Complex climate controls on 20th century oak growth in Central-West Germany

Dagmar A. Friedrichs, Ulf Bntgen, David C. Frank, Jan Esper, Burkhard Neuwirth, Jorg Loffler

Research output: Contribution to journalArticlepeer-review

121 Scopus citations


We analyze interannual to multi-decadal growth variations of 555 oak trees from Central-West Germany. A network of 13 pedunculate oak (Quercus robur L.) and 33 sessile oak (Quercus petraea (Matt.) Liebl.) site chronologies is compared with gridded temperature, precipitation, cloud-cover, vapor pressure and drought (i.e., Palmer Drought Severity Index, PDSI) fluctuations. A hierarchic cluster analysis identifies three groups for each oak species differentiated by ecologic settings. When high precipitation is primarily a characteristic for one Q. robur and one Q. petraea cluster, the other clusters are more differentiated by prevailing temperature conditions. Correlation analysis with precipitation and vapor pressure reveals statistically significant (P ≤ 0.05) correlations for June (r = 0.51) and annual (r = 0.43) means. Growth of both species at dry sites correlates strongly with PDSI (r = 0.39, P ≤ 0.05), and weakly with temperature and cloud-cover. In natural stands, Q. robur responds more strongly to water depletion than Q. petraea. Twenty-one-year moving correlations show positive significant growth response to both PDSI and precipitation throughout the 20th century, except for the 1940s an anomalously warm decade during which all oak sites are characterized by an increased growth and an enhanced association with vapor pressure and temperature. We suggest that the wider oak rings that are exhibited during this period may be indicative of a nonlinear or threshold-induced growth response to drought and vapor pressure, and run counter to the general response of oak to drought and precipitation that normally would result in suppressed growth in a warmer and drier environment. As the wide rings are formed during the severe drought period of the 20th century, a complex model seems to be required to fully explain the widespread oak growth. Our results indicate uncertainty in estimates of future growth trends of Central European oak forests in a warming and drying world.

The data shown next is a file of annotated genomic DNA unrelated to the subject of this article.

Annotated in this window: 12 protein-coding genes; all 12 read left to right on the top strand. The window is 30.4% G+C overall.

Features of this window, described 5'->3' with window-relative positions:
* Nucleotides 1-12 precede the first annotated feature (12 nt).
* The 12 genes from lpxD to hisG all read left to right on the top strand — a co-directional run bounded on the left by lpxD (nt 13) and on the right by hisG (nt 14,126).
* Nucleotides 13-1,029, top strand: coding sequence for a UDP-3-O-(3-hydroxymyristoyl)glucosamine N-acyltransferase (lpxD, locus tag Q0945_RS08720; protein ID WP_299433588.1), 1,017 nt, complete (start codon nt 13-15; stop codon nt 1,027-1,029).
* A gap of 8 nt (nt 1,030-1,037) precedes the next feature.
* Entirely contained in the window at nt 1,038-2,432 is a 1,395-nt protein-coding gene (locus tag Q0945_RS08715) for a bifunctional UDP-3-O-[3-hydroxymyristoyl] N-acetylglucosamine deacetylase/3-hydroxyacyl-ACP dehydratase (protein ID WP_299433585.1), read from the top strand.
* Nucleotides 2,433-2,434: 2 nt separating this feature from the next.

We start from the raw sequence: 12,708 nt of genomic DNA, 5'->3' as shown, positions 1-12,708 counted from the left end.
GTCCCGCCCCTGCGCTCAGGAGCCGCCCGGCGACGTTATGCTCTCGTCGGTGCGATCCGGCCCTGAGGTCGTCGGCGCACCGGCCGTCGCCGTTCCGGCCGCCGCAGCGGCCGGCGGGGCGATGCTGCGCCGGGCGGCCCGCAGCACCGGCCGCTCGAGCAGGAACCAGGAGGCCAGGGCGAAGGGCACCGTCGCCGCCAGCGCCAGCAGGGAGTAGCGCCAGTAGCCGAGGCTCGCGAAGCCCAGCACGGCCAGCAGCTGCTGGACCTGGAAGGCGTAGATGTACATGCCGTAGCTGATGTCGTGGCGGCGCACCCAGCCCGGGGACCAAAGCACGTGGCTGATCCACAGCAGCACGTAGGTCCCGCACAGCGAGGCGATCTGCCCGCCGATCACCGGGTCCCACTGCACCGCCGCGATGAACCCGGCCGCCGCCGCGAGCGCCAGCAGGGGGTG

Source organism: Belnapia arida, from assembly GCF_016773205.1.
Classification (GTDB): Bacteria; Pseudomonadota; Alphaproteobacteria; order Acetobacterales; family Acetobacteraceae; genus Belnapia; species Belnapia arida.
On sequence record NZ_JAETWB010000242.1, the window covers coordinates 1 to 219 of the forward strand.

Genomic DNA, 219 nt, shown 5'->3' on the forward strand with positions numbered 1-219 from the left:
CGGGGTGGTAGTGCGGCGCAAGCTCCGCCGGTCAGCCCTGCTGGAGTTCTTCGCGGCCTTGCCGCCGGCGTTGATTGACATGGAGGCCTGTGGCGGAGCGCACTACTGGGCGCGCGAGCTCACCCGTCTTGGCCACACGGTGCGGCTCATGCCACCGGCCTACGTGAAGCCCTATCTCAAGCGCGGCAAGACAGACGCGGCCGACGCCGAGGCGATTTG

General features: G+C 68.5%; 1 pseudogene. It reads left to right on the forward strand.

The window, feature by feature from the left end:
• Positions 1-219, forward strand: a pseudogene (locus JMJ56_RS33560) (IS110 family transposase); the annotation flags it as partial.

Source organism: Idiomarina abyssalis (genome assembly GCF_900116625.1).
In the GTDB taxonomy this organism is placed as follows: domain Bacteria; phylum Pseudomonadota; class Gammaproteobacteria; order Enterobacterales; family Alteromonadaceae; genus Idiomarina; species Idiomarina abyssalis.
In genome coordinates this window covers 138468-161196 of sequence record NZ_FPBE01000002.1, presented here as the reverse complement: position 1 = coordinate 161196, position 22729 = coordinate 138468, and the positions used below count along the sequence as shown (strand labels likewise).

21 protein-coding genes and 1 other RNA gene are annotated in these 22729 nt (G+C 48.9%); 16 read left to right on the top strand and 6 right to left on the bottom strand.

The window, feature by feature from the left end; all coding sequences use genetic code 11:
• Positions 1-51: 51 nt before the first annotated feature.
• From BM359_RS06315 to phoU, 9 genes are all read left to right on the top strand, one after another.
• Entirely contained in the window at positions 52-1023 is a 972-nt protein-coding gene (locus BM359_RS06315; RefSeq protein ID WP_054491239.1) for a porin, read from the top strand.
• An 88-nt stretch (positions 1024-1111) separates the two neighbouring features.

Original languageEnglish (US)
Pages (from-to)39-51
Number of pages13
JournalTree Physiology
Issue number1
StatePublished - Jan 2009
Externally publishedYes


  • Dendroclimatology
  • Drought
  • Global warming
  • Quercus petraea (Matt.) Liebl.
  • Quercus robur L.
  • Tree-rings

ASJC Scopus subject areas

  • Physiology
  • Plant Science


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